Sunday, November 11, 2012

...and their Answers

In my previous post, I shared my love of questions.

There are a few questions that I especially love to answer: questions about my little.

I am by no means an expert on Down Syndrome, but in these few short months, I have tried to research and learn as much as my little brain can hold to provide the best care for Baker.
Here are the questions I referenced...
How is therapy?
How often are you going each week?
How is Baker tolerating one-hour sessions?
What is he working on in physical therapy?
What are Baker's occupational therapists' goals?
What manipulatives is he using in therapy?
How is he eating?
How is his health, especially his heart?
What are your struggles right now?
And here are their answers broken down by topic...
Baker attends two 30 minute sessions of therapy twice a week for both occupational and physical therapy. Many of the skills he is working on in one overlap in the other. In addition, he also has a teacher through Early Intervention that sees him once a week. She works from a similar list of objectives, but incorporates a lot of reading, singing, and sensory recognition as well.
In physical therapy, his therapists are working diligently to teach him the skills and provide him with the muscle memory necessary for sitting up. His previous goals of holding his head up and rolling over have been mastered! To do this, he is spending more time on a wedge/incline, Bumbo and bouncy seats, and the exercise ball. His therapists still encourage tummy time and time spent sitting up with our assistance. It is important that he learn to associate the floor as a source of support. This is necessary for sitting, standing, and walking.
This week, he did something incredible in PT - when he started to tilt to one side, he braced his body by using his hands for support. This is a huge milestone for a child with Downs! We had a throw-down celebration right there in Therapy Room 1!

With Baker, we find ourselves celebrating a lot!
In occupational therapy, his main goal right now involves reaching for items, holding on to them, and releasing them. The manipulatives for this objective are toys, toys, and more toys! Anything bright and loud makes the toy even more appealing to Baker and useful for accomplishing this task.
This has been a goal that I have been able to watch him reach incrementally over the past few weeks. It has been amazing to see his strength and determination. He is such a little fighter. At first, he couldn't make his arms do what his brain wanted, but slowly, he has taught his arms how to extend forward and grasp the desired object - most often his mommy's lips, his daddy's beard, or his elephant "phant phant" that hangs from his car seat. To see the drive Baker exhibits to overcome a task that is too difficult is such an inspiration.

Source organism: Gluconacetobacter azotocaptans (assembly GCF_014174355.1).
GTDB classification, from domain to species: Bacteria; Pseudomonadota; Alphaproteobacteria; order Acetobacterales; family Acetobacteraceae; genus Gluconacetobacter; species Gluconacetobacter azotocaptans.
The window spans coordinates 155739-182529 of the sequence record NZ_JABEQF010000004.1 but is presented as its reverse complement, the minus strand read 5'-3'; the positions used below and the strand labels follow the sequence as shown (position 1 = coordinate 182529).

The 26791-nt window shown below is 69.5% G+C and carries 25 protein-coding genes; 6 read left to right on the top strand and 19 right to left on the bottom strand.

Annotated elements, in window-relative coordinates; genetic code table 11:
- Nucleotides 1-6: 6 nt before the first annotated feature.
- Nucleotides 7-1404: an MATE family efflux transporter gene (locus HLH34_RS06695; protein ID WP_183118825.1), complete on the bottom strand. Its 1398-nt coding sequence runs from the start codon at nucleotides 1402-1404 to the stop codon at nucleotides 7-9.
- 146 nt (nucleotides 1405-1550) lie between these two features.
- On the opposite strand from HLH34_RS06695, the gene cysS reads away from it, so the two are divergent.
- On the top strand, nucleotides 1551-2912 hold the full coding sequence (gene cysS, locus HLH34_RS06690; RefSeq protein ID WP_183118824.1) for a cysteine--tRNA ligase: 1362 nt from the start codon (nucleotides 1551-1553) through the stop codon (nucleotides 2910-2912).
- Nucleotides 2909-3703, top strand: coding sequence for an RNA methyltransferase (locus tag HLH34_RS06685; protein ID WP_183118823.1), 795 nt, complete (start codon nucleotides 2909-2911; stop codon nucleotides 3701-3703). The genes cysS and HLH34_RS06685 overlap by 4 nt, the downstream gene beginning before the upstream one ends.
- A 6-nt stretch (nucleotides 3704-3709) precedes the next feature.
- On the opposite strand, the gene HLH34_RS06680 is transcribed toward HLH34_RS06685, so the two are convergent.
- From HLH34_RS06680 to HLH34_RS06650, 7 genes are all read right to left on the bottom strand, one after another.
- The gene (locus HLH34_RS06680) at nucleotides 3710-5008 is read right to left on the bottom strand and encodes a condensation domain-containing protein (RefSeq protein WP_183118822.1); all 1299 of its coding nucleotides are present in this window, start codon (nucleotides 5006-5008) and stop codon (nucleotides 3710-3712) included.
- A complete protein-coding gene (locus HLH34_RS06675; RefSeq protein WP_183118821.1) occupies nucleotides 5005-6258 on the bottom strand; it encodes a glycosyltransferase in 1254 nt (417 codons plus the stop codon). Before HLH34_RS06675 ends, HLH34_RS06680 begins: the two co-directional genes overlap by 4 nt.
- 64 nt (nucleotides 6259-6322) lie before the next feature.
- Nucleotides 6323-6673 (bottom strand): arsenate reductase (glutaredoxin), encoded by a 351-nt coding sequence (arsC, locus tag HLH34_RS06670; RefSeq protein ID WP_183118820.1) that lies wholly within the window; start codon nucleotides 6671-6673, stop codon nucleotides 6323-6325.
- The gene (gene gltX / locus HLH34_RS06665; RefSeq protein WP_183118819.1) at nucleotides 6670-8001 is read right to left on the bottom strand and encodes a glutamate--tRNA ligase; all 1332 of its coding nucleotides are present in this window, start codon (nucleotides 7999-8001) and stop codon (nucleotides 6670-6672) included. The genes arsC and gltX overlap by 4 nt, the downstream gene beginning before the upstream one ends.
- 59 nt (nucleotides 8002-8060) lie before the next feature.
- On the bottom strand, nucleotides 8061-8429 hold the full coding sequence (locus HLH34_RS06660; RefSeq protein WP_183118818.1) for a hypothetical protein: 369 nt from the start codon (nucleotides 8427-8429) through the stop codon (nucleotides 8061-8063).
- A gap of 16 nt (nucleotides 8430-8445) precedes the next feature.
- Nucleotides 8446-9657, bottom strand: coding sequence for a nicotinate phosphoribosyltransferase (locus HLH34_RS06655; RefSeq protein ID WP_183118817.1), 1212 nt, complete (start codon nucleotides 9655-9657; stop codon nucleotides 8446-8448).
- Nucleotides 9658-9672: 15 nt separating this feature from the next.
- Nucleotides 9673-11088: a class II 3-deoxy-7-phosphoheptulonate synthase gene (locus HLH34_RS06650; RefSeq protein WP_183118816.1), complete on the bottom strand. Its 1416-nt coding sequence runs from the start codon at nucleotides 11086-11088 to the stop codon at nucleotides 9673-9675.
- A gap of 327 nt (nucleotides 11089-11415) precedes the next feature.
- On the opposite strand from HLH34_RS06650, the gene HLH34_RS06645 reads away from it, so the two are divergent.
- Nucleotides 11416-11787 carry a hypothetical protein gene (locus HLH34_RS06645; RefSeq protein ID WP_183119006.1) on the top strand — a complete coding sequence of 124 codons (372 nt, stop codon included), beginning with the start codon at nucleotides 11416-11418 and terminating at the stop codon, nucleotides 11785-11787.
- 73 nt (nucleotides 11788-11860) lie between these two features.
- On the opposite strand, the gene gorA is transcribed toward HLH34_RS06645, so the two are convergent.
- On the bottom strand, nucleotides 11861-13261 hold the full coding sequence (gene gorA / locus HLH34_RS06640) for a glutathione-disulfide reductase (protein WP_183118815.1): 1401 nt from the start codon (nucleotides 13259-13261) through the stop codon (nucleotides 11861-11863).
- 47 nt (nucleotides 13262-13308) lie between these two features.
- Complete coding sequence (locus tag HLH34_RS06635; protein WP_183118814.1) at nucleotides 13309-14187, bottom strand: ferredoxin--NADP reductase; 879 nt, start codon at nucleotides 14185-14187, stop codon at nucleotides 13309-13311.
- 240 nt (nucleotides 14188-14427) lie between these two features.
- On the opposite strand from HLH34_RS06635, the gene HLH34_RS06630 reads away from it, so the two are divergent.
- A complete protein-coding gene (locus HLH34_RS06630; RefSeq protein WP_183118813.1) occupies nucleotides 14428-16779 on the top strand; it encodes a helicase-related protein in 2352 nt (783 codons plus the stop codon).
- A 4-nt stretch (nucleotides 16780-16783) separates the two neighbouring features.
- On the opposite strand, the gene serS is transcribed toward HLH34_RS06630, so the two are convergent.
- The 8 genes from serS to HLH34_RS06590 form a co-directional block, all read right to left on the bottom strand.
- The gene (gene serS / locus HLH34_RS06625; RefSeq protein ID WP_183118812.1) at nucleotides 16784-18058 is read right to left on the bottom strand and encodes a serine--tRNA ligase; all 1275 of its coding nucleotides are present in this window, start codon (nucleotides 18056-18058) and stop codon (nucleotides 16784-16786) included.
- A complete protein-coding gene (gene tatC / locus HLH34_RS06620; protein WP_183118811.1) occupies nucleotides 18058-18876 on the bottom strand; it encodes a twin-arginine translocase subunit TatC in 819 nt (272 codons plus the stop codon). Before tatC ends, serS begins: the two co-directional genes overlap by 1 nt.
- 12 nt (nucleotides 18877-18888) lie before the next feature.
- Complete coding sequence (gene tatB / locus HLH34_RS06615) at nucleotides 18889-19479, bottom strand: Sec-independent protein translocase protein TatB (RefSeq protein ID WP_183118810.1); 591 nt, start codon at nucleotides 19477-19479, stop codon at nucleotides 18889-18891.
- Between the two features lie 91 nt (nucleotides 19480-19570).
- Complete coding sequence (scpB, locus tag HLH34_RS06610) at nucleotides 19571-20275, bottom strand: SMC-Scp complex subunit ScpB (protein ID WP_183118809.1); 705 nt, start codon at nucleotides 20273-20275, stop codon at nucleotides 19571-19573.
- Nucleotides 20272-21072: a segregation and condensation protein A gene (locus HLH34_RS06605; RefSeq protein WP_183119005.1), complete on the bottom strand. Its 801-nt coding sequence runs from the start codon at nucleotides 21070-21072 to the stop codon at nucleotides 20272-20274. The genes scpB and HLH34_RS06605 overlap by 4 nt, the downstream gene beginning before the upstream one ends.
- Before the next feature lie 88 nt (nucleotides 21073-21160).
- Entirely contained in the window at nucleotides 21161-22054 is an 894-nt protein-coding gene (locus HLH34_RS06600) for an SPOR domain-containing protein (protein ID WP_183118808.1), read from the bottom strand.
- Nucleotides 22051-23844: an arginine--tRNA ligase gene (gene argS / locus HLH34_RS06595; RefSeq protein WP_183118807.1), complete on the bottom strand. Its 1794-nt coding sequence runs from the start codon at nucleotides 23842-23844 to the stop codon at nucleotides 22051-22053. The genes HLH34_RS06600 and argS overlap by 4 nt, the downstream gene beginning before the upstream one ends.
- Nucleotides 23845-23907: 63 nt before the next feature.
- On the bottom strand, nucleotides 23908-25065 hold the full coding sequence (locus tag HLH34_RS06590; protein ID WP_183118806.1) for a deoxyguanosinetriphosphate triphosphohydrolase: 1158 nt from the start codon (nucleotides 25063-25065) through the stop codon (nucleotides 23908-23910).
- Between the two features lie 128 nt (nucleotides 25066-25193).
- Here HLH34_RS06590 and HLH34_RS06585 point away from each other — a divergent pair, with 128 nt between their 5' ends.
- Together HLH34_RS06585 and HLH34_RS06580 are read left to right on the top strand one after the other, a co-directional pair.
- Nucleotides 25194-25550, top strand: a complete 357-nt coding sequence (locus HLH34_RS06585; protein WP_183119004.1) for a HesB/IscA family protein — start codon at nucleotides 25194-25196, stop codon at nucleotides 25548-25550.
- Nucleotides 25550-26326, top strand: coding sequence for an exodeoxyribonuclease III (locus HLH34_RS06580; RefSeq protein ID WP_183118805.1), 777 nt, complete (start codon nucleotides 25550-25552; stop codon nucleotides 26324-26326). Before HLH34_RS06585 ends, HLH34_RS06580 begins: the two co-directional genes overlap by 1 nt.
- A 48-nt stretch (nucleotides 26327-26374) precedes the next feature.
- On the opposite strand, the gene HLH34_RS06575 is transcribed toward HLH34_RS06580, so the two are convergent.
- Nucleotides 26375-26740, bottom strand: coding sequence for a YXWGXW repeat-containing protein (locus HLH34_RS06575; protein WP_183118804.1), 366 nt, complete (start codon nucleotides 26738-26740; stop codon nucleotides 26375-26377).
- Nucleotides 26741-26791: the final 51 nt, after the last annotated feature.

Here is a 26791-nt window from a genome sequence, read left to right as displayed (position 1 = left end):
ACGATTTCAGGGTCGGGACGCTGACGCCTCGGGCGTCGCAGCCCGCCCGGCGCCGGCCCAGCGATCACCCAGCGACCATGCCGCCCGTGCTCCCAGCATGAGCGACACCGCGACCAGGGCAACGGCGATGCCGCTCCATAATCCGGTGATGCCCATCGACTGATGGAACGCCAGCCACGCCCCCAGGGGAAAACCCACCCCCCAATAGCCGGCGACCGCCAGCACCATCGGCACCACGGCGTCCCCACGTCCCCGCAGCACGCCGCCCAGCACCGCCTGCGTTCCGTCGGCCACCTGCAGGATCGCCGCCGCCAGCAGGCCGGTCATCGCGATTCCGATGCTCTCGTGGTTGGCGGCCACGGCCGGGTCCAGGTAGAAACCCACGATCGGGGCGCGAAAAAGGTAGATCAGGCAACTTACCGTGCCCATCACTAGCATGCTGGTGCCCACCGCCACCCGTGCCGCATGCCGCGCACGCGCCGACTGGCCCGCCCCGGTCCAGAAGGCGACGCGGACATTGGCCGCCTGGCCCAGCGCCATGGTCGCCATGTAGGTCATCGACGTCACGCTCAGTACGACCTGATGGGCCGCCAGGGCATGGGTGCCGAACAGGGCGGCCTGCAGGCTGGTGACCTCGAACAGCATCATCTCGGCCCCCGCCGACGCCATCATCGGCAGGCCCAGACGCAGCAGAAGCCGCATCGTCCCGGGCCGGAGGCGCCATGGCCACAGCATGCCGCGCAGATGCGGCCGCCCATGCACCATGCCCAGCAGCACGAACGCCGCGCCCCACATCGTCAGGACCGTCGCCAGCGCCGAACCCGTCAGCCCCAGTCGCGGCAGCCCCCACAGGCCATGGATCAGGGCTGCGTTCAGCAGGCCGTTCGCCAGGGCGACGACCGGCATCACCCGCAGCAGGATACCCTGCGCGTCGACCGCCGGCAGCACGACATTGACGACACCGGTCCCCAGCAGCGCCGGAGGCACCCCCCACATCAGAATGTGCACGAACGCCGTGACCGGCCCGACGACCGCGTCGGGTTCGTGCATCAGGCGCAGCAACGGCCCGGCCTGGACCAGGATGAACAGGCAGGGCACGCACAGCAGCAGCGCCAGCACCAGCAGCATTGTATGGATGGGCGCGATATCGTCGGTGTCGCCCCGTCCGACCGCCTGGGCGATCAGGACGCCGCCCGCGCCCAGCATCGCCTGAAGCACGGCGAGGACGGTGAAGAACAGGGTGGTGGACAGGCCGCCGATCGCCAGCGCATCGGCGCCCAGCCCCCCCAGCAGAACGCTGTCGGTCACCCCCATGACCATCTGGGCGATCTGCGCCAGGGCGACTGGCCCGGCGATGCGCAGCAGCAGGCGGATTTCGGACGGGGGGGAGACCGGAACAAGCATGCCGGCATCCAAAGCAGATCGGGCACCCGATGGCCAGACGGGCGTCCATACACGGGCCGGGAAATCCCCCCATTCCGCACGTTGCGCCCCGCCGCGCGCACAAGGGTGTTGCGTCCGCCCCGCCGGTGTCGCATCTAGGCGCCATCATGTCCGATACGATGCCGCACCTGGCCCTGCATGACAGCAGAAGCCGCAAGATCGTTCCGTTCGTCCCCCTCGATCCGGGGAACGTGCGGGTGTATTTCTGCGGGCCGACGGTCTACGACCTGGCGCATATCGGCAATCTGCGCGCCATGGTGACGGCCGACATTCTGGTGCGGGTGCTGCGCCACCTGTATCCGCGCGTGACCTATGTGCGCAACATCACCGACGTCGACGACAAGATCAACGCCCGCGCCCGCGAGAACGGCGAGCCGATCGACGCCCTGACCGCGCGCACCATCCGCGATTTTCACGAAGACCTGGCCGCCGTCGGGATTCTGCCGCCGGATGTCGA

Therapy is hard, hard work disguised as playtime.
Who can argue with that?
Therapy is a learning session for Baker, obviously. But more than that, it is a time for us to learn how to help him accomplish these developmentally appropriate objectives. If he was only to do these things in therapy for 2 hours a week, he would be lagging far behind his "typical" peers; but Brian and I devote ourselves to our son, and his development - we study, we observe, we mimic, and Baker wows in response!
Each week, we are able to go into therapy with a praise.
Something new he has done.
One more thing to check off of Peabody's Developmental Motor Scales Analysis.
Go Bake Go!

The kid's a machine. Seriously.
As I was reading our many resource books, a commonality shared by each was that a child with DS typically has difficulty feeding. We are so thankful that Baker has no problems eating - he must take after his daddy!
As a newborn in the NICU, he was tube fed for the first few days of his life, then we transitioned to nipple feeding, and finally I tried breastfeeding. He breastfed on and off for the first 8 weeks of his life. Due to hypotonia and familiarity with the bottle because of his time in the NICU, I was not very successful getting him to latch on. Since then, I have been exclusively pumping, and supplementing with soy formula. He is currently taking about 5 1/2 ounces every three hours. In addition to the bottle, he has accepted spoon feedings with ease. He eats oatmeal with either apples or bananas for breakfast, and has vegetables at lunch and dinner. So far, he's tried peas, carrots, squash, and green beans.
Verbal Skills
Baker is a chatterbox! I can literally hear him talking as I am typing in the security code to enter his school. I love it! He oohhs, coos, and squeals.

Everyone talks about how much he talks!